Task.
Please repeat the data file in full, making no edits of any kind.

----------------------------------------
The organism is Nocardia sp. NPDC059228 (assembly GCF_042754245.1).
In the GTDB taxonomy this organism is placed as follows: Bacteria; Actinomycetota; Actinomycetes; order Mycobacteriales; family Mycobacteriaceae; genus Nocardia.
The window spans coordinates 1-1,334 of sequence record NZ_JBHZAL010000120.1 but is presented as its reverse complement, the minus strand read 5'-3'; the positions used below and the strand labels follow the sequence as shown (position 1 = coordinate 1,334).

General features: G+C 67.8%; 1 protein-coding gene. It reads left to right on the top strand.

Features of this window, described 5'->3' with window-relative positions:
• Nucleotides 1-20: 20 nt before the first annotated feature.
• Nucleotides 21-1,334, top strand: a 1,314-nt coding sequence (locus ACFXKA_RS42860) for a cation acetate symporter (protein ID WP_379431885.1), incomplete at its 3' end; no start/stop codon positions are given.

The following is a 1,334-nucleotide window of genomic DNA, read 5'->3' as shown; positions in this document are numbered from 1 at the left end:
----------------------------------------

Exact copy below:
The organism is Nocardia sp. NPDC059228 (assembly GCF_042754245.1).
In the GTDB taxonomy this organism is placed as follows: Bacteria; Actinomycetota; Actinomycetes; order Mycobacteriales; family Mycobacteriaceae; genus Nocardia.
The window spans coordinates 1-1,334 of sequence record NZ_JBHZAL010000120.1 but is presented as its reverse complement, the minus strand read 5'-3'; the positions used below and the strand labels follow the sequence as shown (position 1 = coordinate 1,334).

General features: G+C 67.8%; 1 protein-coding gene. It reads left to right on the top strand.

Features of this window, described 5'->3' with window-relative positions:
• Nucleotides 1-20: 20 nt before the first annotated feature.
• Nucleotides 21-1,334, top strand: a 1,314-nt coding sequence (locus ACFXKA_RS42860) for a cation acetate symporter (protein ID WP_379431885.1), incomplete at its 3' end; no start/stop codon positions are given.

The following is a 1,334-nucleotide window of genomic DNA, read 5'->3' as shown; positions in this document are numbered from 1 at the left end: